Unions are getting a free pass after mismanaging their multi-employer pensions for decades. In a provision not well-publicized before the stimulus bill narrowly passed by the Senate with only Democrat support, $86 billion dollars will be directed to at least185 multi-employer union pension plans that are close to collapse. According to the New York Times:
Both the House and Senate stimulus measures would give the weakest plans enough money to pay hundreds of thousands of retirees — a number that will grow in the future — their full pensions for the next 30 years. The provision does not require the plans to pay back the bailout, freeze accruals or to end the practices that led to their current distress, which means their troubles could recur. Nor does it explain what will happen when the taxpayer money runs out 30 years from now.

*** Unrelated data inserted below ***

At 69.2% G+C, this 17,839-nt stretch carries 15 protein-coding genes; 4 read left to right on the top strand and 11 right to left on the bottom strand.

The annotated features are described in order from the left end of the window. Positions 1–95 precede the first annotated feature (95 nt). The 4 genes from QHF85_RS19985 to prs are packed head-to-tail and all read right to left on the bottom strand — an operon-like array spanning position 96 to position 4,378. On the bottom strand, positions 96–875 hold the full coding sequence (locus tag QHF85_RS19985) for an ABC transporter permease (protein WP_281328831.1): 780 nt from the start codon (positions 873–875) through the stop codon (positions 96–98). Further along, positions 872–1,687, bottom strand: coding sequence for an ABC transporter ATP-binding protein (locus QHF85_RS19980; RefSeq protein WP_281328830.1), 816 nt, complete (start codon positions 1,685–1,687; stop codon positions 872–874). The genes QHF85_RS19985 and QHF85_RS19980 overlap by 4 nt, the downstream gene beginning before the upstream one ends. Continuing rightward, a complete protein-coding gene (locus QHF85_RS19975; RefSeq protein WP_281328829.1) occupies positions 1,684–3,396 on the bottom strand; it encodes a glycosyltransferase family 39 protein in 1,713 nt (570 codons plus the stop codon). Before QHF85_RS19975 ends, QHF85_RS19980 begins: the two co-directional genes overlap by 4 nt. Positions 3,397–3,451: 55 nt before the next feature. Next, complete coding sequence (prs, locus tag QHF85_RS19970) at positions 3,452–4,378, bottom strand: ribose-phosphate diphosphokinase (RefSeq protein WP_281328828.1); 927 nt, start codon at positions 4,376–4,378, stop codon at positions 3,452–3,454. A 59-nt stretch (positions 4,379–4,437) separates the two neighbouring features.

The pension crisis is not new and fixing it has long been a Democrat priority. Congress passed legislation in 2014 to allow insolvent pensions to pare benefits within limits to prevent bailouts by the taxpayer. However, President Obama’s Treasury Department blocked the Central States Pension Fund’s plan to use the law in 2016. The media framed this denial as an attempt to force a straight bailout, and here we are.
At the time, the responsibility to cover the fund’s projected insolvency would have fallen to the Pension Benefit Guaranty Corporation (PBGC), which had its own insolvency issues. The Central States fund was paying $3.46 in benefits for every dollar it took in due to an aging former workforce and employer withdrawals – READ MORE
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